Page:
Salman Rushdie on celluloid adaptations of novels | Books | The Guardian
What can one say about Slumdog Millionaire, adapted from the novel Q&A by the Indian diplomat Vikas Swarup and directed by Danny Boyle and Loveleen Tandan, which won eight Oscars, including best picture? A feelgood movie about the dreadful Bombay slums, an opulently photographed movie about extreme poverty, a romantic, Bollywoodised look at the harsh, unromantic underbelly of India - well - it feels good, right? And, just to clinch it, there's a nifty Bollywood dance sequence at the end. (Actually, it's an amazingly second-rate dance sequence even by Bollywood's standards, but never mind.) It's probably pointless to go up against such a popular film, but let me try.
The problems begin with the work being adapted. Swarup's novel is a corny potboiler, with a plot that defies belief: a boy from the slums somehow manages to get on to the hit Indian version of Who Wants to Be a Millionaire and answers all his questions correctly because the random accidents of his life have, in a series of outrageous coincidences, given him the information he needs, and are conveniently asked in the order that allows his flashbacks to occur in chronological sequence. This is a patently ridiculous conceit, the kind of fantasy writing that gives fantasy writing a bad name. It is a plot device faithfully preserved by the film-makers, and lies at the heart of the weirdly renamed Slumdog Millionaire. As a result the film, too, beggars belief.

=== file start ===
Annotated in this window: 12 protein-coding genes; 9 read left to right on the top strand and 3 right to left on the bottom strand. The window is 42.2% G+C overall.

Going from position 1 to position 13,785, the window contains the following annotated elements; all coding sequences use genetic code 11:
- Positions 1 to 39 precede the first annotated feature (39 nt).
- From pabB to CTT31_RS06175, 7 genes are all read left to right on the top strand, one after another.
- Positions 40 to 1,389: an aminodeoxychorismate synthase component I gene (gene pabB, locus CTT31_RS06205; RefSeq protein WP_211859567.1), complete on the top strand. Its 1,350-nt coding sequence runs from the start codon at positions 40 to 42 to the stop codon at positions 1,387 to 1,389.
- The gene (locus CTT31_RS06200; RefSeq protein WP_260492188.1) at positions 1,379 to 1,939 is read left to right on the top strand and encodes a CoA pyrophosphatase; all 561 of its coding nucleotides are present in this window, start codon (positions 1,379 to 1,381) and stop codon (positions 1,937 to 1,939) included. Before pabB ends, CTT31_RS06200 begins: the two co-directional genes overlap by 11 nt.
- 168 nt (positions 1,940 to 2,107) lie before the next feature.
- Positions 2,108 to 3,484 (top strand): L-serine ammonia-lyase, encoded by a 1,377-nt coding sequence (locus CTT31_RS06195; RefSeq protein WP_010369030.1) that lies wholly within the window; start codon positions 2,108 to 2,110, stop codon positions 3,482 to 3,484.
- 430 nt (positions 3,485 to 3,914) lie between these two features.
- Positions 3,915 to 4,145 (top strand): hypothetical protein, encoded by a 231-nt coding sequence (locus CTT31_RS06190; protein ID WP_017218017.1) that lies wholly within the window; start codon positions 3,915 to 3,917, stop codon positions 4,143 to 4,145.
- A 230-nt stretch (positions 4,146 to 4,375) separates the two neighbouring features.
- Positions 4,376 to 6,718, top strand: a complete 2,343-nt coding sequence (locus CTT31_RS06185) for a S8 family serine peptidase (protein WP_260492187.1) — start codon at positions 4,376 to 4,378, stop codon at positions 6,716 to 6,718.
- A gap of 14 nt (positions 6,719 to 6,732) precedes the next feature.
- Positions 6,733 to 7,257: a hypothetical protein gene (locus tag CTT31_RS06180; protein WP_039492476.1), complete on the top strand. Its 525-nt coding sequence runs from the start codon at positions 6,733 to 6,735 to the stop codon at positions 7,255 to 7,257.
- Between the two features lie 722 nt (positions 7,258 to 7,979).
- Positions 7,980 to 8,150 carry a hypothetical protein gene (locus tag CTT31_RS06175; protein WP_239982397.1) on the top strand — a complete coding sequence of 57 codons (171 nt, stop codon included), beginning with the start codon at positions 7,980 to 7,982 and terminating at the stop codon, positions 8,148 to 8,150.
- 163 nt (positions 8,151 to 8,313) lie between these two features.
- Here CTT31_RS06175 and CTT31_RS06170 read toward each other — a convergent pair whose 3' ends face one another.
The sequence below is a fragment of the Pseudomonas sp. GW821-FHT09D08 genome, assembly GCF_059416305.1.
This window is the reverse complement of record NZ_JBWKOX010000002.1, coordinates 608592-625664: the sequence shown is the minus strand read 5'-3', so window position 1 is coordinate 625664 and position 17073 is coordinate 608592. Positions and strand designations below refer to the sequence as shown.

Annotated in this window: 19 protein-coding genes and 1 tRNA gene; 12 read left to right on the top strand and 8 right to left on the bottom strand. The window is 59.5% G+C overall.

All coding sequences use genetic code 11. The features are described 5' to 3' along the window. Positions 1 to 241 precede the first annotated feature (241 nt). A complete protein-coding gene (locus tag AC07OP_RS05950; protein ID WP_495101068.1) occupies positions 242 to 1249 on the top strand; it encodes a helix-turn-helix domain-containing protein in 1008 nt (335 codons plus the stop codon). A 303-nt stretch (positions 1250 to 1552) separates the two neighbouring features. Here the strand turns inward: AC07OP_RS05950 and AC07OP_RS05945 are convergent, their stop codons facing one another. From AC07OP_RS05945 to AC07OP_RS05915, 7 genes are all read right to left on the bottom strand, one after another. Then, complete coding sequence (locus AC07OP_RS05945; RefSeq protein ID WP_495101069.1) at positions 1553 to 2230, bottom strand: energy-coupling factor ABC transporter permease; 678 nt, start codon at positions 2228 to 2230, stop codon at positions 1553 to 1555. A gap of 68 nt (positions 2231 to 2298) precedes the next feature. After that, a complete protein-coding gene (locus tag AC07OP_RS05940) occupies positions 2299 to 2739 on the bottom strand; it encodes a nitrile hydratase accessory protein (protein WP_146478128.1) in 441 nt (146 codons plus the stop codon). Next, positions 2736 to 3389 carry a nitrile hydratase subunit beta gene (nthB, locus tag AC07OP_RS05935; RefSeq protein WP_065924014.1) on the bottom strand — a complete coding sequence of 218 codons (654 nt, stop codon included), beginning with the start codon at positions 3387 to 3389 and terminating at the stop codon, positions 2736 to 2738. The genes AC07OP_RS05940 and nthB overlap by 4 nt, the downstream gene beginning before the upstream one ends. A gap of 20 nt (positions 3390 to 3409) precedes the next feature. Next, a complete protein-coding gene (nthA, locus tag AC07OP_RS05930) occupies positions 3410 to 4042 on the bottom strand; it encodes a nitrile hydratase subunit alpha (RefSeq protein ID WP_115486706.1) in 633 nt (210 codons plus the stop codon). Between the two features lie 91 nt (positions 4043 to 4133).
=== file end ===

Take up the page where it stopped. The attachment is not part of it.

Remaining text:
It used to be the case that western movies about India were about blonde women arriving there to find, almost at once, a maharajah to fall in love with, the supply of such maharajahs being apparently endless and specially provided for English or American blondes; or they were about European women accusing non-maharajah Indians of rape, perhaps because they were so indignant at having being approached by a non-maharajah; or they were about dashing white men galloping about the colonies firing pistols and unsheathing sabres, to varying effect. Now that sort of exoticism has lost its appeal; people want, instead, enough grit and violence to convince themselves that what they are seeing is authentic; but it's still tourism. If the earlier films were raj tourism, maharajah-tourism, then we, today, have slum tourism instead. In an interview conducted at the Telluride film festival last autumn, Boyle, when asked why he had chosen a project so different from his usual material, answered that he had never been to India and knew nothing about it, so he thought this project was a great opportunity. Listening to him, I imagined an Indian film director making a movie about New York low-life and saying that he had done so because he knew nothing about New York and had indeed never been there. He would have been torn limb from limb by critical opinion. But for a first world director to say that about the third world is considered praiseworthy, an indication of his artistic daring. The double standards of post-colonial attitudes have not yet wholly faded away.
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